Because Christianity is bigger than Biblical manhood or Biblical womanhood (Blog of Retha Faurie)

I believe the Christian church needs to oppose abortion, and we need all our allies in the fight. When we blame the wrong people for abortion, we not only shoot potential allies, we also bear false witness.

Here Errol Naidoo frames a culprit for the abortion problem:

“… the Women’s Liberation Movement is the primary driver of the global abortion holocaust.” – Errol Naidoo, Joy Magazine

This quote is from a South African magazine, but I often heard the same thing from American gender hierarchists. But do Errol and the complementarians frame the right culprit?

According to The Alan Guttmacher Institute, there were, in the late nineties, 45,5 million abortions per year. 10 million of those were in the developed world, 35,5 million in the developing. The Women’s organizations that is blamed for abortion was, as far as I know, most active in the developed world. Now how on earth would The Women’s Liberation Movement have a greater influence on other countries than on their own?

Two countries where abortion estimates are the highest are India and China. By that same chart 1 in my previous link, there were 10, 6 million abortions in China per annum at the time. There are allegedly 6,7 million abortion per year in India.

Is feminism driving the abortions in these places? Well, abortion in China is driven by a one child policy, and by unequal societal expectation (boys should look after aging parents, girls not) on boys and girls. Abortions in India are alledgedly driven by, and I quote:

According to a recent report by the United Nations Children’s Fund (UNICEF) up to 50 million girls and women are missing from India’ s population as a result of systematic gender discrimination in India.

(Red color by source, not by me.) Feminist success – increased gender equality – would decrease abortions in the places where abortion happen most.

As a pro-family, pro-life thinker, who don’t hate men and opposes any law that discriminates against one sex – including when males get the short end of the stick -, the label of radical feminist, as defined by American conservatives*, certainly don’t fit me. But feminism can be an ally in the fight against abortion. And when, at times, pro-abortion feminists are our enemies, they are still not the primary cause of abortion. To call them the primary cause is, as I understand it, to bear false witness.

* This note is added in 2016, 5 years after writing the original article: The American Conservative view of a Radical Feminist, I now know, is very far from what actual women who call themselves Radical Feminists are.
And American Conservative pro-life beliefs are very different in motive and expression from pro-life elsewhere. When I call myself pro-life, I am not just pro-birth but pro-wellbeing of mother before and after birth, pro-children having enough to eat and being loved, pro-peace, and a hard moral dilemma for me is about the death penalty for a murderer (he could kill again, pro-lifers would want to oppose that). And I am against harassing women at a place where, among others, abortion is done, on the false judgment that they may be there for an abortion.

Comments on: "Does the church bear false witness when it blames feminism for abortion?" (7)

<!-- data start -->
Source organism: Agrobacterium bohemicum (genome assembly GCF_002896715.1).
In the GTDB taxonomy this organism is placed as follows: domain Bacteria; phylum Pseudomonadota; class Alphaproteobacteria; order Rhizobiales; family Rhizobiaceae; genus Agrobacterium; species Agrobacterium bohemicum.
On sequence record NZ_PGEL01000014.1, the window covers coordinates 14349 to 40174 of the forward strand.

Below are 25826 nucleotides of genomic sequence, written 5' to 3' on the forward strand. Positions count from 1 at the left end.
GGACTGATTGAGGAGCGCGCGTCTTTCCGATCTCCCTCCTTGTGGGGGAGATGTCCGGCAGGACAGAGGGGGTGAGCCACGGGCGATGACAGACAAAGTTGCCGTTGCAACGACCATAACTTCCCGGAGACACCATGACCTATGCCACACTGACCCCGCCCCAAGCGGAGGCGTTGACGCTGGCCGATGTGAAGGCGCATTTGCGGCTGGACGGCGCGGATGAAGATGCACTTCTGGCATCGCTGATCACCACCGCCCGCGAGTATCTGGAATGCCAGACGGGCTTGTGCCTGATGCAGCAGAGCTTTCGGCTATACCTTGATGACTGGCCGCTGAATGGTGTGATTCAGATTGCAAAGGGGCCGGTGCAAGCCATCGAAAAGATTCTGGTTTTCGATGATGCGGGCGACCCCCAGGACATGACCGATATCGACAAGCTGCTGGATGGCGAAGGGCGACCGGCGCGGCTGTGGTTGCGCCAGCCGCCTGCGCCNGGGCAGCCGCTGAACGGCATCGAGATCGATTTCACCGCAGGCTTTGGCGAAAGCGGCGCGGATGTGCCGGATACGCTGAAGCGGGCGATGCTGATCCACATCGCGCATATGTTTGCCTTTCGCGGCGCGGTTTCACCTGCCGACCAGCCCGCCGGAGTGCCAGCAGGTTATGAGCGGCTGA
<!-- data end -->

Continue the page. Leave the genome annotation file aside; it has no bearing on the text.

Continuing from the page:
1. Very interesting!


  2. The American church tends to get tunnel vision. We aren’t very global minded, for sure.


  3. Hi Retha,

    That’s an excellent point and one that doesn’t get mentioned. Ever. I get so frustrated with the much-touted stereotype that feminists are responsible for all the evils of the world (much touted in certain religious circles at least). It’s nice to hear the actual statistics instead of unsubstantiated group maligning. 🙂

    God bless you,


    • Natasha, these men bash feminists because they themselves want all the power, and then find excuses (feminists being the leading cause of abortion, or being selfish) to deflect from their own self-centered power lust. So any woman who comes up against their own ungodly lust for power, can be labelled a “feminist” and conveniently ignored.


  4. Excellent point. However, how would you respond to the counterarguments?

    First, most Christians don’t deny the abortion problems in other countries but blame the prevalence of non-Christian ideologies. Feminism enters the conversation when the focus is on the United States.

    Second, most Christians blame the growing number of abortions in American minority communities and in developing countries around the world on feminism’s growing influence around the world.


    • Jenny, why do you use the words “most Christians”? In my country, I’ve never spoken to one Christian who blame abortion on feminism? (I’ve read one, and he is quoted above.) You spoke to Christians from how many countries to get an impression on what most Christians believe?

      If someone blames feminism for abortions in America – and nowhere else – it is not a counterargument to anything above. I am not informed enough to know if the more limited claim is true. But I do know many in the American church blames feminism for abortion globally, and they are seemingly wrong. As they seem not to keep their facts straight on feminism, I won’t believe them about the more limited claim before they give clear evidence for it.

      Your second statement was responded to already.


  5. A good article on the same theme:

    Feminism is the solution, not the problem.


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